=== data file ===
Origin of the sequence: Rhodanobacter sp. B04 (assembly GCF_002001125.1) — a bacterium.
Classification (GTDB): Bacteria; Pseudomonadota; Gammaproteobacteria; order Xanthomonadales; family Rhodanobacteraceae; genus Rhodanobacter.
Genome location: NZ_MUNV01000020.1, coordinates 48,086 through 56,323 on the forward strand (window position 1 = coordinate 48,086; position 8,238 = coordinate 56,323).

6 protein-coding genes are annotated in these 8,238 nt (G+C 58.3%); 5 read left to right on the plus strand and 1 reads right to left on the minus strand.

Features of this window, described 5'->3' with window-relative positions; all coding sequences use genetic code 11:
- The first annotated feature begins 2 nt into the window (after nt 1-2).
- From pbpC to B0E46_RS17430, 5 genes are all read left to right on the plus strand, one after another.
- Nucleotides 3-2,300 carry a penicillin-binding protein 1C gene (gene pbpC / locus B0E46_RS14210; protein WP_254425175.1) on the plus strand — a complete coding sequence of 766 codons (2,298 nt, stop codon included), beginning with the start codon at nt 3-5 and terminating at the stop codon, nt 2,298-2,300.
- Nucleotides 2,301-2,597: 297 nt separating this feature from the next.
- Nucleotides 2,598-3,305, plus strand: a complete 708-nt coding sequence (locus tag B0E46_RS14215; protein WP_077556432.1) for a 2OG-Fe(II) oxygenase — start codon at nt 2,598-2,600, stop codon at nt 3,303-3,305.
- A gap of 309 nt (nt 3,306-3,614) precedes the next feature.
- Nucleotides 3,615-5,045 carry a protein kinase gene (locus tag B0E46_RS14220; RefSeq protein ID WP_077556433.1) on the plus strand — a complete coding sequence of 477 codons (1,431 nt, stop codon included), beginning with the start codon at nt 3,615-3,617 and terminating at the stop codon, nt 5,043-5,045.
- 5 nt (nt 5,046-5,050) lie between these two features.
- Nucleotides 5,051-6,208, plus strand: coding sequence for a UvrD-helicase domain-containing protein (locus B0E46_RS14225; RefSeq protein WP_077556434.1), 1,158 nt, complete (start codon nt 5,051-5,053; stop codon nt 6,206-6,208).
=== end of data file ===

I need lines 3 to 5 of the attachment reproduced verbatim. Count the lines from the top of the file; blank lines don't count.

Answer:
Genome location: NZ_MUNV01000020.1, coordinates 48,086 through 56,323 on the forward strand (window position 1 = coordinate 48,086; position 8,238 = coordinate 56,323).

6 protein-coding genes are annotated in these 8,238 nt (G+C 58.3%); 5 read left to right on the plus strand and 1 reads right to left on the minus strand.

Features of this window, described 5'->3' with window-relative positions; all coding sequences use genetic code 11: